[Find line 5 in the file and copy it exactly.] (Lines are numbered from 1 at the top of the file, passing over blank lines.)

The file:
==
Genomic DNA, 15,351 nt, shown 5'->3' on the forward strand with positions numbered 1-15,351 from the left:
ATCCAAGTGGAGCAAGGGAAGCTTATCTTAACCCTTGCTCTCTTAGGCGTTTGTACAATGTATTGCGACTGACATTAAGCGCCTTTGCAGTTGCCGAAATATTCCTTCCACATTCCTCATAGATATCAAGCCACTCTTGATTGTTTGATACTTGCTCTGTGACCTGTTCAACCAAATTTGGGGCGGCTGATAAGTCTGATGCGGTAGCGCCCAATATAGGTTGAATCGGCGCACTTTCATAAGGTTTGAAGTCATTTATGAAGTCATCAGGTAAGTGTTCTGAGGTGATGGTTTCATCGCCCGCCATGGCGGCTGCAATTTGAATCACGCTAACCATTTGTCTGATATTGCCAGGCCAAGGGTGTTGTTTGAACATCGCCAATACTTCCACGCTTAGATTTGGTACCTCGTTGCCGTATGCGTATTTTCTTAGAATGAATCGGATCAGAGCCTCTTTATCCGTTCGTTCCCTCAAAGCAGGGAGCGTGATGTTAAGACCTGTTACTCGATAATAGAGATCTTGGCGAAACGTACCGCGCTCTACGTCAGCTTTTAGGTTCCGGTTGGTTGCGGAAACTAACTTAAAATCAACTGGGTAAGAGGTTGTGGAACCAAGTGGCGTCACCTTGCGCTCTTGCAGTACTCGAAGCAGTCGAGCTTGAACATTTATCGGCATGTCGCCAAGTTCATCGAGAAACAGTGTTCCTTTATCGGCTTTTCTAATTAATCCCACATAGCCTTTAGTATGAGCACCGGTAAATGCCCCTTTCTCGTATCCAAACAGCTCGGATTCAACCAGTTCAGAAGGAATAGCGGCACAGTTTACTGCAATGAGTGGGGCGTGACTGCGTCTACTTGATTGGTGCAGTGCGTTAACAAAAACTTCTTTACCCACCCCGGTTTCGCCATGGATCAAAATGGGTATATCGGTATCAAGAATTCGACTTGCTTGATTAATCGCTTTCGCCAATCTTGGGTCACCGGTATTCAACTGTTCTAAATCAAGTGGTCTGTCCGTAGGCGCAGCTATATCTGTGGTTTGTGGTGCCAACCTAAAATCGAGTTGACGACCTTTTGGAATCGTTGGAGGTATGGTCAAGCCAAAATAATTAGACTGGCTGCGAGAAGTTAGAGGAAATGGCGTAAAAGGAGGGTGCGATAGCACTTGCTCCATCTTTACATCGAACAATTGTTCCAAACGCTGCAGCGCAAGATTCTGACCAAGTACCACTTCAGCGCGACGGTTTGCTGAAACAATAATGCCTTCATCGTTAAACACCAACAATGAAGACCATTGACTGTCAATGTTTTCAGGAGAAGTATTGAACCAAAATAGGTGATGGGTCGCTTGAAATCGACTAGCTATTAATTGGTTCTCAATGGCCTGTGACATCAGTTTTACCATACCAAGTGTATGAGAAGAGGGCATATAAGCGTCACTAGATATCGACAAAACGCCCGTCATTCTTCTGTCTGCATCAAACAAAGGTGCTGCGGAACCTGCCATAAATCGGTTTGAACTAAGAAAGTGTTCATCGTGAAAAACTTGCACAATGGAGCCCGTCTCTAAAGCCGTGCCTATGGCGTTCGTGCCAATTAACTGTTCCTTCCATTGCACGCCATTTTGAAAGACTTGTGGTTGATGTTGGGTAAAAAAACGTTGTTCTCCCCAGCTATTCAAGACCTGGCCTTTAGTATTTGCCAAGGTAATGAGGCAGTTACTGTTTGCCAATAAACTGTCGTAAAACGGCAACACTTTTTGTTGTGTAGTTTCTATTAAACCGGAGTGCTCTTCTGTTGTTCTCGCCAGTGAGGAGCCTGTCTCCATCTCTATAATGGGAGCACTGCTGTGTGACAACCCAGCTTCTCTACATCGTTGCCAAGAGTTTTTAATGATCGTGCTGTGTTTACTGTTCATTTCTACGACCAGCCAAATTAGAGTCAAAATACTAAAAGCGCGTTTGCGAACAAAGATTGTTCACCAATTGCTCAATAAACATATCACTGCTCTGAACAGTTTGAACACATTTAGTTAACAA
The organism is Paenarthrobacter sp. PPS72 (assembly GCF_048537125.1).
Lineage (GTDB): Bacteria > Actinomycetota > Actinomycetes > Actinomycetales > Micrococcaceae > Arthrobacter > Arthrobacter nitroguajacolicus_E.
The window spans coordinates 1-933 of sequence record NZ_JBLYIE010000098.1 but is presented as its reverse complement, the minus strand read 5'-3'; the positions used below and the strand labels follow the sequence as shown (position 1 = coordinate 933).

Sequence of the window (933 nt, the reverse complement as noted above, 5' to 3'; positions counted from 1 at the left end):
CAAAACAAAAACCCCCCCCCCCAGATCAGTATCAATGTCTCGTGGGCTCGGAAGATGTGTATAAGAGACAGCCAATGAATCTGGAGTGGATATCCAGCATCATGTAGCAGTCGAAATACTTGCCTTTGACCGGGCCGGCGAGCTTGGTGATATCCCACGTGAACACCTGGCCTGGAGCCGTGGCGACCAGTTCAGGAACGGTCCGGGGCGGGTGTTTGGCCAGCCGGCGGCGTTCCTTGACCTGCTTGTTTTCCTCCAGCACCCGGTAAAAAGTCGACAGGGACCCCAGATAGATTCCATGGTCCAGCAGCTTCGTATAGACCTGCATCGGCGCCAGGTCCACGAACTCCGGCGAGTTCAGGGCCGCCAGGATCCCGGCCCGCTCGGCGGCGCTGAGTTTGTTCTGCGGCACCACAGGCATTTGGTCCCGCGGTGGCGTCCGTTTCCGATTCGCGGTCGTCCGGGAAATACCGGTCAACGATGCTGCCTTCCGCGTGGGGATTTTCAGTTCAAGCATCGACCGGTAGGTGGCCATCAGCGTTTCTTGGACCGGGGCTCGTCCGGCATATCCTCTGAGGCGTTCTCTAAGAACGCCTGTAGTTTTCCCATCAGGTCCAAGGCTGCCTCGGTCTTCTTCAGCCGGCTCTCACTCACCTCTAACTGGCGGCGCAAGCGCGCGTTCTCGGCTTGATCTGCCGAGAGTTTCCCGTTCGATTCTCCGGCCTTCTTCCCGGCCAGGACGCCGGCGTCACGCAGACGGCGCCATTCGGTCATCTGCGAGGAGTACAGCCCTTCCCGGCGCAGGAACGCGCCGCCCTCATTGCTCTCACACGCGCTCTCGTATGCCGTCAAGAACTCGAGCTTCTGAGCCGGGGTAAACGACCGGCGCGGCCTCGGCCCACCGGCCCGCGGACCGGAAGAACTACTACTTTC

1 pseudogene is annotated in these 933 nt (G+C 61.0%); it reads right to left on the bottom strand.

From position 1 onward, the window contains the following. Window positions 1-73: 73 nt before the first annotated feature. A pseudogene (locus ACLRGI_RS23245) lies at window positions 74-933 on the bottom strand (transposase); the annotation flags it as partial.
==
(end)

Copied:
The window spans coordinates 1-933 of sequence record NZ_JBLYIE010000098.1 but is presented as its reverse complement, the minus strand read 5'-3'; the positions used below and the strand labels follow the sequence as shown (position 1 = coordinate 933).